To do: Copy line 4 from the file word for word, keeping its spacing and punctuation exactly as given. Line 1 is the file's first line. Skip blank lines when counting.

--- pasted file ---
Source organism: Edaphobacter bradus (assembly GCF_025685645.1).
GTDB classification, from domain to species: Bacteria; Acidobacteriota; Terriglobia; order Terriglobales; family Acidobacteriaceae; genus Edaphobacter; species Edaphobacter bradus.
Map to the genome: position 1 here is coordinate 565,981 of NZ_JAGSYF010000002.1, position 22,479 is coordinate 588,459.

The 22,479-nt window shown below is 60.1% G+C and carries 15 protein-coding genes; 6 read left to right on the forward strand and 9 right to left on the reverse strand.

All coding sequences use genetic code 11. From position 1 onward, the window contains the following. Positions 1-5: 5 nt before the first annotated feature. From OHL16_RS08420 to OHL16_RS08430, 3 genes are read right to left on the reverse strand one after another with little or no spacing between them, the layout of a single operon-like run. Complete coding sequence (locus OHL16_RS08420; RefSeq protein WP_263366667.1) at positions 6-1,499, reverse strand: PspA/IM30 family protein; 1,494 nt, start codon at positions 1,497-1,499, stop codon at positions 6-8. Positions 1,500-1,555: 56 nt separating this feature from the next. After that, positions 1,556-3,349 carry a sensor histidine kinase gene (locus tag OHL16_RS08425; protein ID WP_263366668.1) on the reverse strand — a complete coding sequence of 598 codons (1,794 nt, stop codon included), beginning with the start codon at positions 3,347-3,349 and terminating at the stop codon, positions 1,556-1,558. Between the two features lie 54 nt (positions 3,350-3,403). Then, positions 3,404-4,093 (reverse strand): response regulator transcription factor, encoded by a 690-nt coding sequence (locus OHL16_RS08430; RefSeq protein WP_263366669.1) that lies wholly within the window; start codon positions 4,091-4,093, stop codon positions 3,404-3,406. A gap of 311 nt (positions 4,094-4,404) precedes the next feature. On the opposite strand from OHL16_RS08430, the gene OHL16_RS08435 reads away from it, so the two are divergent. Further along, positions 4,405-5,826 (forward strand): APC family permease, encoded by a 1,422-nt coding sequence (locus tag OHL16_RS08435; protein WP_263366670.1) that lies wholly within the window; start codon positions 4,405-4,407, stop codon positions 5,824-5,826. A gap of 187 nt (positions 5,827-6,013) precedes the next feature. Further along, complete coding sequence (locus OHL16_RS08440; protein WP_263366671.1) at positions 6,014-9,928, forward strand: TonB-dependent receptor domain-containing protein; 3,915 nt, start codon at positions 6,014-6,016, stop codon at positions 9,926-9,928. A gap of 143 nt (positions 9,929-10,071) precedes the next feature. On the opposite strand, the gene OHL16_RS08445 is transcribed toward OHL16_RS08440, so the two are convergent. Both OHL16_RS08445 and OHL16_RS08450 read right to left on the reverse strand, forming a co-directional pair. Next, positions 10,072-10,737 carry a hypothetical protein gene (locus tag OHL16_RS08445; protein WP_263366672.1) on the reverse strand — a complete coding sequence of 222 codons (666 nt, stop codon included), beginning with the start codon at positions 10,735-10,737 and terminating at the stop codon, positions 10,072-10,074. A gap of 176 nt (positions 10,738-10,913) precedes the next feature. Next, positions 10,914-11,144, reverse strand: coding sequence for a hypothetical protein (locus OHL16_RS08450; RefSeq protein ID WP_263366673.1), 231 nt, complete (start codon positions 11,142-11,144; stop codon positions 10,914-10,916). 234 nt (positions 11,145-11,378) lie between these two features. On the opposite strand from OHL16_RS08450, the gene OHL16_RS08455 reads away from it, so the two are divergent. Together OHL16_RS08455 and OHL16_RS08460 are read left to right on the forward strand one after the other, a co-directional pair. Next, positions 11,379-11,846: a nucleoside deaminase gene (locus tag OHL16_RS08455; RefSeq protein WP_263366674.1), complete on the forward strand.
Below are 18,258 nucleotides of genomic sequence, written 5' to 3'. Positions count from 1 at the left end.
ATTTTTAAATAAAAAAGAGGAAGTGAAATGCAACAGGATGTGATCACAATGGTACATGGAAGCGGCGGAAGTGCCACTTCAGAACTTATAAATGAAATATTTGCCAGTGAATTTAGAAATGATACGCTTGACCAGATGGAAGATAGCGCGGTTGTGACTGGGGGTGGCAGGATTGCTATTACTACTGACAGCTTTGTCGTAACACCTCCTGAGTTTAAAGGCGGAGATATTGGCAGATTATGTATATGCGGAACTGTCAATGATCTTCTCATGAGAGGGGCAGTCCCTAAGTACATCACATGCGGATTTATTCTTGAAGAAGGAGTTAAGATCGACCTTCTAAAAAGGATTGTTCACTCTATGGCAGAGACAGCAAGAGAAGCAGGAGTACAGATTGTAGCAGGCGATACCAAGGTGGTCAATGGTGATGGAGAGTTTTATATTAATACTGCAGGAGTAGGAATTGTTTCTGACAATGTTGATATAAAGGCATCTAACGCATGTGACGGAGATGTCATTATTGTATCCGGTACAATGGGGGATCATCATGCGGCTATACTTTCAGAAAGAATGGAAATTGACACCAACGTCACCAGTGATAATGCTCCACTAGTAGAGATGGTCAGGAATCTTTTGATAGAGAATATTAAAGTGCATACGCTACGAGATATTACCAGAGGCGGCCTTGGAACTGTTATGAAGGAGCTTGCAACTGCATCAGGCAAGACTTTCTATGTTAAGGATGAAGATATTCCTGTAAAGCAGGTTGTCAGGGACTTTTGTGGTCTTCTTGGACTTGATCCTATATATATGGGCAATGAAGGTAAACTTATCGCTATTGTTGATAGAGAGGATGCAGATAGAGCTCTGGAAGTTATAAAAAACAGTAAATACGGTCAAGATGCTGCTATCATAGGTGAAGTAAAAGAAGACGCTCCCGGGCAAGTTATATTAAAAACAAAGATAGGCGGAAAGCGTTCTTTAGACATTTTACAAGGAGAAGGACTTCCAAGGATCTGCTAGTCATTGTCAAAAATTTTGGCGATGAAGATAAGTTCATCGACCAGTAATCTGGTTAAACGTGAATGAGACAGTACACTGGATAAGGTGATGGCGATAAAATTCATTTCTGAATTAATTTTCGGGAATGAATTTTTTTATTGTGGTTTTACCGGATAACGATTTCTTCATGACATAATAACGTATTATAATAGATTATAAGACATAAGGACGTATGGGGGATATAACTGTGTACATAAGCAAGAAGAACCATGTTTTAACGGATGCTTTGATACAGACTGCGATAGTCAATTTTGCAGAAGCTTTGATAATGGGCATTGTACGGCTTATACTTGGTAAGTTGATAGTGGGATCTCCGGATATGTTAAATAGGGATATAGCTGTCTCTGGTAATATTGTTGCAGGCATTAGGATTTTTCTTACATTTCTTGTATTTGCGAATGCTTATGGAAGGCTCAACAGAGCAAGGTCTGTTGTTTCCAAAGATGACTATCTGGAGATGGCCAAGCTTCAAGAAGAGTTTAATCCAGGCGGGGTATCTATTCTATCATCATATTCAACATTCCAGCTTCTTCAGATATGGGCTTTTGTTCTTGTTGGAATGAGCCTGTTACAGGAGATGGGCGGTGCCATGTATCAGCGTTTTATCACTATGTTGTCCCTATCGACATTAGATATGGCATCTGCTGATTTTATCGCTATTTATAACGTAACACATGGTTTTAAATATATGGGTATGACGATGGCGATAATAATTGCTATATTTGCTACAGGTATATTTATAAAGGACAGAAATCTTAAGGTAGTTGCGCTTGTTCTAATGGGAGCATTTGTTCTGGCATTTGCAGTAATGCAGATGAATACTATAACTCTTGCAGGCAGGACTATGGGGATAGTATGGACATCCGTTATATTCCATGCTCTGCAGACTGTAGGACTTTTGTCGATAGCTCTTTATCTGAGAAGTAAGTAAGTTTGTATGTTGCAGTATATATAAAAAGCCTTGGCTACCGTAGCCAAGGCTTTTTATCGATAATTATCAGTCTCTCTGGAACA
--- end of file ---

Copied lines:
The 22,479-nt window shown below is 60.1% G+C and carries 15 protein-coding genes; 6 read left to right on the forward strand and 9 right to left on the reverse strand.